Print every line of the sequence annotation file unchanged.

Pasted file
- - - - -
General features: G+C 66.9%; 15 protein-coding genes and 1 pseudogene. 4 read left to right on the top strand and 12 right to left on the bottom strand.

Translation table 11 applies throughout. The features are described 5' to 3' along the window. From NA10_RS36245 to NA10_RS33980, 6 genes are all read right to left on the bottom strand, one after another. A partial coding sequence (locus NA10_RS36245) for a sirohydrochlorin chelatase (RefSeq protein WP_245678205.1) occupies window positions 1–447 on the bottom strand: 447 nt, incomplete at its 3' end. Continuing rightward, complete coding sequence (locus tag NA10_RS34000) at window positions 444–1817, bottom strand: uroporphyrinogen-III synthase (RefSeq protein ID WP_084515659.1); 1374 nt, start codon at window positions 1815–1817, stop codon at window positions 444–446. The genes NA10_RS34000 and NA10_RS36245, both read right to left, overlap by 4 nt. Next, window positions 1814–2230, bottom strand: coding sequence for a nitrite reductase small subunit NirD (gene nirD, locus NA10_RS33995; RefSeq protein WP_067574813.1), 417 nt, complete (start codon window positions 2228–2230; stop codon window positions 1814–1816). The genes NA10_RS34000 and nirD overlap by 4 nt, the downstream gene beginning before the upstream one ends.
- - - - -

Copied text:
General features: G+C 66.9%; 15 protein-coding genes and 1 pseudogene. 4 read left to right on the top strand and 12 right to left on the bottom strand.

Translation table 11 applies throughout. The features are described 5' to 3' along the window. From NA10_RS36245 to NA10_RS33980, 6 genes are all read right to left on the bottom strand, one after another. A partial coding sequence (locus NA10_RS36245) for a sirohydrochlorin chelatase (RefSeq protein WP_245678205.1) occupies window positions 1–447 on the bottom strand: 447 nt, incomplete at its 3' end. Continuing rightward, complete coding sequence (locus tag NA10_RS34000) at window positions 444–1817, bottom strand: uroporphyrinogen-III synthase (RefSeq protein ID WP_084515659.1); 1374 nt, start codon at window positions 1815–1817, stop codon at window positions 444–446. The genes NA10_RS34000 and NA10_RS36245, both read right to left, overlap by 4 nt. Next, window positions 1814–2230, bottom strand: coding sequence for a nitrite reductase small subunit NirD (gene nirD, locus NA10_RS33995; RefSeq protein WP_067574813.1), 417 nt, complete (start codon window positions 2228–2230; stop codon window positions 1814–1816). The genes NA10_RS34000 and nirD overlap by 4 nt, the downstream gene beginning before the upstream one ends.